According to American historical myth, when President Lyndon Johnson heard CBS News anchor Walter Cronkite's Vietnam editorial to close out the CBS Evening News on February 27, 1968, LBJ stated, "If I've lost Cronkite, then I've lost Middle America."
It turns out that LBJ probably didn't say that, but in history classrooms all over America, that anecdote stands out as evidence of newscasts' effects on public sentiment and public policy.
The consistently high ratings for Comedy Central's The Daily Show with Jon Stewart, especially among the millennial generation, are quite well documented. As early as 2004, it was clear that younger people were tuning into Jon Stewart for their news, foregoing the mainstream media.
So when I watched these two clips from the past two nights of The Daily Show, I was reminded of the LBJ "Cronkite Moment" myth. As Stewart delivers body blow after body blow to the Obama administration's handling of the IRS and AP wiretapping scandals, I realized it was a far cry from President Obama's multiple appearances on the show. For the president who won 60% of young voters' support in his 2012 reelection, the millennials' top news source skewering him has to feel like a breaking point. Just as LBJ did not actually have the Cronkite Moment, I doubt President Obama is discussing Stewart's skewering with his advisers.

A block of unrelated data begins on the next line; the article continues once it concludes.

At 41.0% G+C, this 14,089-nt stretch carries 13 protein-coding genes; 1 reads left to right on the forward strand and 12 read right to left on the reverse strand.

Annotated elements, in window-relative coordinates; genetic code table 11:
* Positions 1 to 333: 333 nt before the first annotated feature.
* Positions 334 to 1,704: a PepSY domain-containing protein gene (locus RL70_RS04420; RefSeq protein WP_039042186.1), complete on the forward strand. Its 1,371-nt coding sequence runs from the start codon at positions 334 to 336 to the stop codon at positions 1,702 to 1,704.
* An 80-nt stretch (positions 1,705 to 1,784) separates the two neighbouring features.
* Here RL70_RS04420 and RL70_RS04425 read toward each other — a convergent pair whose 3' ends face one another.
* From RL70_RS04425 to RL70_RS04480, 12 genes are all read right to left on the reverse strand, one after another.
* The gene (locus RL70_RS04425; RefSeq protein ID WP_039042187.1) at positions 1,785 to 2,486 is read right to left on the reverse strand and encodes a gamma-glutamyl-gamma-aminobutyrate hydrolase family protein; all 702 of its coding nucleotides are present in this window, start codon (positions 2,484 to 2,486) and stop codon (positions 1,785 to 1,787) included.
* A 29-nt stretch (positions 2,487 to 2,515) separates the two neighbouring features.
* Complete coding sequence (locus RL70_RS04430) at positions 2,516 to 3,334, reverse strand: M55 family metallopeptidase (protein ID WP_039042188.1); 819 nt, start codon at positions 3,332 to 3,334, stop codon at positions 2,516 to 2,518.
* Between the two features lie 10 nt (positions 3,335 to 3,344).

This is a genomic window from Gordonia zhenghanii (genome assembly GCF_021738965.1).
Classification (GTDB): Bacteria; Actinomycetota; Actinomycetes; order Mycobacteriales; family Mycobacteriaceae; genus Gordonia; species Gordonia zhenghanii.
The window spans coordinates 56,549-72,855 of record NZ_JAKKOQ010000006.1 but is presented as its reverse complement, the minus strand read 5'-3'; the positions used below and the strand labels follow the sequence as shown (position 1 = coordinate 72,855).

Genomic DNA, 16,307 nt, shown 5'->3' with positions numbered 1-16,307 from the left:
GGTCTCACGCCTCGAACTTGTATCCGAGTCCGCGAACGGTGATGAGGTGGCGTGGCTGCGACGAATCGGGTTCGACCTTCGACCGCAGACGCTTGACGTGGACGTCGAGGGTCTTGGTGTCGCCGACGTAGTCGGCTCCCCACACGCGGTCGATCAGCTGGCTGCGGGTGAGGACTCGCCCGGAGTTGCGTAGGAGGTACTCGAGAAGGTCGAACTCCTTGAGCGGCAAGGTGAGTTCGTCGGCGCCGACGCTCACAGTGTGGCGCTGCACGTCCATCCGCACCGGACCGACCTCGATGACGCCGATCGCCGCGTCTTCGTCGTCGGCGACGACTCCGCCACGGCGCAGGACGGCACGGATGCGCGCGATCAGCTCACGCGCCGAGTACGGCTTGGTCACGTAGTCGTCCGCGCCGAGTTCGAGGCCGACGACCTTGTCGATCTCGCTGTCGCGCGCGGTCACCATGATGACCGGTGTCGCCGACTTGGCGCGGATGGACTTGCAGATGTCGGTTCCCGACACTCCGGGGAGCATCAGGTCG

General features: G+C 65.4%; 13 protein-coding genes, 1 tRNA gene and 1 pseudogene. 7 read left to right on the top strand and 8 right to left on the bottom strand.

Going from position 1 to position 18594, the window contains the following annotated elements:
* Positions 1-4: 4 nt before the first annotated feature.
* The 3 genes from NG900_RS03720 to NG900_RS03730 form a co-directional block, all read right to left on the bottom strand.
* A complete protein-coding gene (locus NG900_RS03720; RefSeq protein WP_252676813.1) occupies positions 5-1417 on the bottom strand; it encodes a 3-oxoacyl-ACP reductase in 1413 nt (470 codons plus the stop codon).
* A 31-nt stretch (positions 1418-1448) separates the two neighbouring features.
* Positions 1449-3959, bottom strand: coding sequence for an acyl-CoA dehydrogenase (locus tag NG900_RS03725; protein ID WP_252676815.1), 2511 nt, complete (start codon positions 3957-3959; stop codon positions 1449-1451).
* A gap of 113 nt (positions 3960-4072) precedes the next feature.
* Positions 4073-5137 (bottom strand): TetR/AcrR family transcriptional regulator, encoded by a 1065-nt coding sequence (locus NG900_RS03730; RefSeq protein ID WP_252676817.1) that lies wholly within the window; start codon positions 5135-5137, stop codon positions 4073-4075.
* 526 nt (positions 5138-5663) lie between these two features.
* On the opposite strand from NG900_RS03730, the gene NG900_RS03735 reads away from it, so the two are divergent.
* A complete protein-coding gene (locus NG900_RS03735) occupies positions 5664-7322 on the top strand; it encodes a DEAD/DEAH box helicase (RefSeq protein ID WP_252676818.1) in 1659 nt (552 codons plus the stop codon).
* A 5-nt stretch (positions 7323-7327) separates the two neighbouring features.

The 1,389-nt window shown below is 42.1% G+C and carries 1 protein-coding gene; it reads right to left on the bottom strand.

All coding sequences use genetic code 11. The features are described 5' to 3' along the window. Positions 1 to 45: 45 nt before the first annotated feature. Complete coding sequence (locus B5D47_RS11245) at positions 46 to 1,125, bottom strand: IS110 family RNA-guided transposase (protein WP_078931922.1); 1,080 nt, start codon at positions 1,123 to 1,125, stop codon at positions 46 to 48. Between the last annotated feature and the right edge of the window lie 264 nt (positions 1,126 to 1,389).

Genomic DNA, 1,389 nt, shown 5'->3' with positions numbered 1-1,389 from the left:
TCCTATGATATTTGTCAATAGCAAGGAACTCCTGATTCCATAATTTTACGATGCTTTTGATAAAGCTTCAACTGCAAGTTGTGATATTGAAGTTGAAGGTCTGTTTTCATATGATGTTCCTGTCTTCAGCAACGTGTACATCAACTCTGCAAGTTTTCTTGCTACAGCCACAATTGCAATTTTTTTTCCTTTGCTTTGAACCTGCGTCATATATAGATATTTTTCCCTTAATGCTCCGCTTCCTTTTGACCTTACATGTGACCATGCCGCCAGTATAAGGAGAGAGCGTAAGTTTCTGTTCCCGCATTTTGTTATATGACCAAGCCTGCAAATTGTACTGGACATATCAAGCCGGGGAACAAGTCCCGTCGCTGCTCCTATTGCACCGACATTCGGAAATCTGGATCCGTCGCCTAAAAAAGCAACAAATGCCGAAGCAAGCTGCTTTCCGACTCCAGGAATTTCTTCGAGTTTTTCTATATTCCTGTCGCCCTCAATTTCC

But Stewart's frustrations inevitably reinforce and represent the Millennials' simmering skepticism of all things D.C., including the president who rode into office on hope and change.
From the Monday, May 13 episode: Stewart emphasizes how recent events undermine Obama administration credibility on discounting GOP attacks.
From the Tuesday, May 14 episode: Stewart wonders why it seems President Obama hears about Executive Branch scandals at the same time as the American people.